Day 100: Victory Bridge, New Jersey

Victory Bridge

I’m li’l sad 😦 Again I missed two days. I had no good pictures and no good time to take new photographs.

Apart from that. I’m happy with this post as it’s my 100th post 🙂 Finally I made century of photo posts. Feeling awesome. Though I missed days, still I’m satisfied with what I’ve done and still 265 posts to go to complete my project-365 challenge. Long way to go.

So back to story of this photo. I finally got some time today evening. Few days ago while going to shoprite for grocery shopping, I saw this bridge for first time. I told my brother-in-law that I must come here to take some photographs. I loved the angle it was making.

Today I actually got much difficulty in taking photographs because I parked in a shopping mall and then went near bridge by walk. As I went near, I was losing that angle and couldn’t go more on left/right side because of fence and restricted area. So I went much nearer to bridge and went down to road below and right side of the bridge. I was getting the end part of bridge in the frame starting from where I was standing. Still I knew I will definitely get something interesting out of this too. I took almost all differently angled photos which anyone could take from that place. LoL.

Got few interesting ones. Post process this one first. Loved the texture I got on the bridge because of much increased sharpness. Composition looks eye catching with curves and lights on the bridge. And even those two bulbs flashing light on the bridge pillars gets special attention from me.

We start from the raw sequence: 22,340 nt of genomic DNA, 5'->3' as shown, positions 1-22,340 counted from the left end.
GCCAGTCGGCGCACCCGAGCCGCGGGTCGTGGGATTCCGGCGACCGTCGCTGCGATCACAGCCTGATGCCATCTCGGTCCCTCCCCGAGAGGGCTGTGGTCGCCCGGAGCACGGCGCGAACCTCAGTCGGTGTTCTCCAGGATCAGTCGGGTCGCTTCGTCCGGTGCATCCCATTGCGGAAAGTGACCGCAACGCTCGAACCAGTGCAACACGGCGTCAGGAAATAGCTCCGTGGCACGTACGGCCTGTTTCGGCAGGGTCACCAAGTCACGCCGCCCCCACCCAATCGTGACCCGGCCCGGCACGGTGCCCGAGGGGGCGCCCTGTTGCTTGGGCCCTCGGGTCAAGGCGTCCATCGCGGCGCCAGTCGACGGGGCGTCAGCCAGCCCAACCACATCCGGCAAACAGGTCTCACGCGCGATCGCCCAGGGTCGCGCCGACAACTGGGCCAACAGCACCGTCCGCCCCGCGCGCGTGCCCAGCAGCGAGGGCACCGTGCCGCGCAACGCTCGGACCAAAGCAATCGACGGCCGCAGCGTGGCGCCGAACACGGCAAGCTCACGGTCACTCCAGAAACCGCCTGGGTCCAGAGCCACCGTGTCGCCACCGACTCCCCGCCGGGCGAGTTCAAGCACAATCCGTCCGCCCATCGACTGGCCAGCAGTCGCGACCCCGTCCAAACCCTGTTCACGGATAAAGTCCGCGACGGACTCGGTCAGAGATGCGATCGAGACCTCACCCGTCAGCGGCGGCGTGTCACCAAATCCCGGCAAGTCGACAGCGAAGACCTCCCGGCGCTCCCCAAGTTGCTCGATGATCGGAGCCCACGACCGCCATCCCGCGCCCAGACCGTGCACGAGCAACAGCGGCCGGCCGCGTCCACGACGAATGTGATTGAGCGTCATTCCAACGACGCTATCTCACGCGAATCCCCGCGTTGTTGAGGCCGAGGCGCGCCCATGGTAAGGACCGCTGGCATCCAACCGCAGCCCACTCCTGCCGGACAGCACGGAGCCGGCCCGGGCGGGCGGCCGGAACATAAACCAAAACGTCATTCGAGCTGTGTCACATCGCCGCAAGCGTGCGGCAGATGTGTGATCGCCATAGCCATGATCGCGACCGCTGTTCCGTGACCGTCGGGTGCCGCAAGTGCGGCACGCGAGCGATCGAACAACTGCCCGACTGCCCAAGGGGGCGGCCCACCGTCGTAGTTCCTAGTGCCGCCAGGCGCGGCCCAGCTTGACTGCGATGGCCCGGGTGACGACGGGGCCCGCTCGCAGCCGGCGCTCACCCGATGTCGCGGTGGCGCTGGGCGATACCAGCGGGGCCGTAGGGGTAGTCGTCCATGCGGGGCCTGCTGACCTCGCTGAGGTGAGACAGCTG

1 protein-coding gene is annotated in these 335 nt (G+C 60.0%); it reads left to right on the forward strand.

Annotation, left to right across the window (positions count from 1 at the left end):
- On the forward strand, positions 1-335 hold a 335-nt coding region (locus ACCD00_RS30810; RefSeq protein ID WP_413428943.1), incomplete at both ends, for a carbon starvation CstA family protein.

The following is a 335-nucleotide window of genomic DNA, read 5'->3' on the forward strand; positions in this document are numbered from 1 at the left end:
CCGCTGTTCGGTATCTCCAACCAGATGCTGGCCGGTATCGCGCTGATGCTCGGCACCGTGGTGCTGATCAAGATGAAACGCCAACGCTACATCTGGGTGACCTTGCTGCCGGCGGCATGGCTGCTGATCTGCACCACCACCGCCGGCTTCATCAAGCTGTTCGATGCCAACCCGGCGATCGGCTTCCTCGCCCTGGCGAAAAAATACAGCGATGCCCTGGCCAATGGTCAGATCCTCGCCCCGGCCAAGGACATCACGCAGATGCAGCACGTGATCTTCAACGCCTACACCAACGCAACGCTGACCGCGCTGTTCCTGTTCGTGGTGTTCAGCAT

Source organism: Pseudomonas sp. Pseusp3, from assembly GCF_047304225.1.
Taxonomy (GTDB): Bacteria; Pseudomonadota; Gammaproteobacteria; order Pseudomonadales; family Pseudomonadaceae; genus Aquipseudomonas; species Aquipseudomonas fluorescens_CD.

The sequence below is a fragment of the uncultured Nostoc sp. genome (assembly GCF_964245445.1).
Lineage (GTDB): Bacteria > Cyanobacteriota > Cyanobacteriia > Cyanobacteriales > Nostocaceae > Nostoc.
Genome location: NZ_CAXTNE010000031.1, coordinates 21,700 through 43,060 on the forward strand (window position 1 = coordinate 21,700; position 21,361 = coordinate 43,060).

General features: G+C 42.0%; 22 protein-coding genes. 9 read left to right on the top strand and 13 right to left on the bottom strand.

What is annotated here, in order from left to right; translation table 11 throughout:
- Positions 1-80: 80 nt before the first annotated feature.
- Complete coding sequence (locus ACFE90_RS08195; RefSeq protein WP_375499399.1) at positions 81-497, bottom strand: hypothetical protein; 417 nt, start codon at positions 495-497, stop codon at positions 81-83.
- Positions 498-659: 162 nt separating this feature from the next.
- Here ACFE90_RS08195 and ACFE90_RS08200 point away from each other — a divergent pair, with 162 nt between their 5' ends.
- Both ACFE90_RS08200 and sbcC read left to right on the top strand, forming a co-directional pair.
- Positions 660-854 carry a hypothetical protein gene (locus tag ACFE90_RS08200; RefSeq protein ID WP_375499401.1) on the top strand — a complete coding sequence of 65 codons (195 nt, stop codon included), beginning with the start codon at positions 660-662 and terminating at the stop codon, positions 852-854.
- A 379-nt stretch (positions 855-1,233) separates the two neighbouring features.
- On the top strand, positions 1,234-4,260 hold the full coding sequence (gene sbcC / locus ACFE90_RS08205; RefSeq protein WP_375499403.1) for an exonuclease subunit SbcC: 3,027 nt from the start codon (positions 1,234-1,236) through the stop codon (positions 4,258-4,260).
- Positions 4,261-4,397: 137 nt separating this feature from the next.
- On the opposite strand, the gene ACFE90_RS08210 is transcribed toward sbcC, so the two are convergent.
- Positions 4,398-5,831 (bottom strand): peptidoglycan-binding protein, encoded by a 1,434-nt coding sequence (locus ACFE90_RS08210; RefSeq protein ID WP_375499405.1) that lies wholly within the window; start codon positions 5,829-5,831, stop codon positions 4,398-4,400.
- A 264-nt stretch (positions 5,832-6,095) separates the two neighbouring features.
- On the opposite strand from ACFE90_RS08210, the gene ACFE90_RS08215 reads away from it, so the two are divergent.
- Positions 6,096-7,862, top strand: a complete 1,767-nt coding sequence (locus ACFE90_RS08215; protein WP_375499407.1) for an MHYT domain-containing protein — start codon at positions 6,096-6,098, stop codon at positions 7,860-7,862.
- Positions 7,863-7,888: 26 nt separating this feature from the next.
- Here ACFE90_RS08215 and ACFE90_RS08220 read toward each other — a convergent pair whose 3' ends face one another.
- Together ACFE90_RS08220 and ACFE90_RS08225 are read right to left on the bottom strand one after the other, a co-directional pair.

At the end, let me tell you briefly about this bridge.

The Victory Bridge carries Route 35 over the Raritan River, connecting the Middlesex County communities of Perth Amboy on the north and Sayreville to the south. The new bridge replaced the old Victory Bridge, dedicated to the U.S. troops who served in World War I and opened in 1926. At the time of its construction, the original 360-foot bridge was the longest such structure in New Jersey.

The new bridge consists of twin structures (northbound and southbound) each carrying two 12-foot travel lanes, a 10-foot bike lane / outside shoulder and a three-foot shoulder. The southbound bridge also has a six-foot wide sidewalk. The bridge was designed with a record-setting 134-meter (440-foot) main span-the longest precast cantilever segmental construction in the United States.

Very nice quality Flickr link

See you tomorrow. Till then Good Night, Alvida, Shabba Khair, Shub Ratri.

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